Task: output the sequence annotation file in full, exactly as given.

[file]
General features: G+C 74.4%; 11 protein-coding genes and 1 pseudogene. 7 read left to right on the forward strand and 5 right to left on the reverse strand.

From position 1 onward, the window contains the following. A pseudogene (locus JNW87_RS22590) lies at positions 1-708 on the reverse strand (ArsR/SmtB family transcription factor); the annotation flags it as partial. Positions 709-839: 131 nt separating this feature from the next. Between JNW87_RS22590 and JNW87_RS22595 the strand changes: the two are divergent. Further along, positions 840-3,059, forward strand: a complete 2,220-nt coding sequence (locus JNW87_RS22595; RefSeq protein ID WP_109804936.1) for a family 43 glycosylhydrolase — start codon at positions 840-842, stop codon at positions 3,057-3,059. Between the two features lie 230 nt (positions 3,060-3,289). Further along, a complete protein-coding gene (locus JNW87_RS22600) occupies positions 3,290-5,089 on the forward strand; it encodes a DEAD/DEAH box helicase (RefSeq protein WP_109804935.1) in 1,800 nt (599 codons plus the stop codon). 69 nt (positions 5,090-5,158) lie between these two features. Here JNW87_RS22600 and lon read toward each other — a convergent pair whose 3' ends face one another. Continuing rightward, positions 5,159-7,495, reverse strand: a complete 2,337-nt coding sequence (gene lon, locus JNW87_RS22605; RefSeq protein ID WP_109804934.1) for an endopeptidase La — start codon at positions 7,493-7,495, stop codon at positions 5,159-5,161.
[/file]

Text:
General features: G+C 74.4%; 11 protein-coding genes and 1 pseudogene. 7 read left to right on the forward strand and 5 right to left on the reverse strand.

From position 1 onward, the window contains the following. A pseudogene (locus JNW87_RS22590) lies at positions 1-708 on the reverse strand (ArsR/SmtB family transcription factor); the annotation flags it as partial. Positions 709-839: 131 nt separating this feature from the next. Between JNW87_RS22590 and JNW87_RS22595 the strand changes: the two are divergent. Further along, positions 840-3,059, forward strand: a complete 2,220-nt coding sequence (locus JNW87_RS22595; RefSeq protein ID WP_109804936.1) for a family 43 glycosylhydrolase — start codon at positions 840-842, stop codon at positions 3,057-3,059. Between the two features lie 230 nt (positions 3,060-3,289). Further along, a complete protein-coding gene (locus JNW87_RS22600) occupies positions 3,290-5,089 on the forward strand; it encodes a DEAD/DEAH box helicase (RefSeq protein WP_109804935.1) in 1,800 nt (599 codons plus the stop codon). 69 nt (positions 5,090-5,158) lie between these two features. Here JNW87_RS22600 and lon read toward each other — a convergent pair whose 3' ends face one another. Continuing rightward, positions 5,159-7,495, reverse strand: a complete 2,337-nt coding sequence (gene lon, locus JNW87_RS22605; RefSeq protein ID WP_109804934.1) for an endopeptidase La — start codon at positions 7,493-7,495, stop codon at positions 5,159-5,161.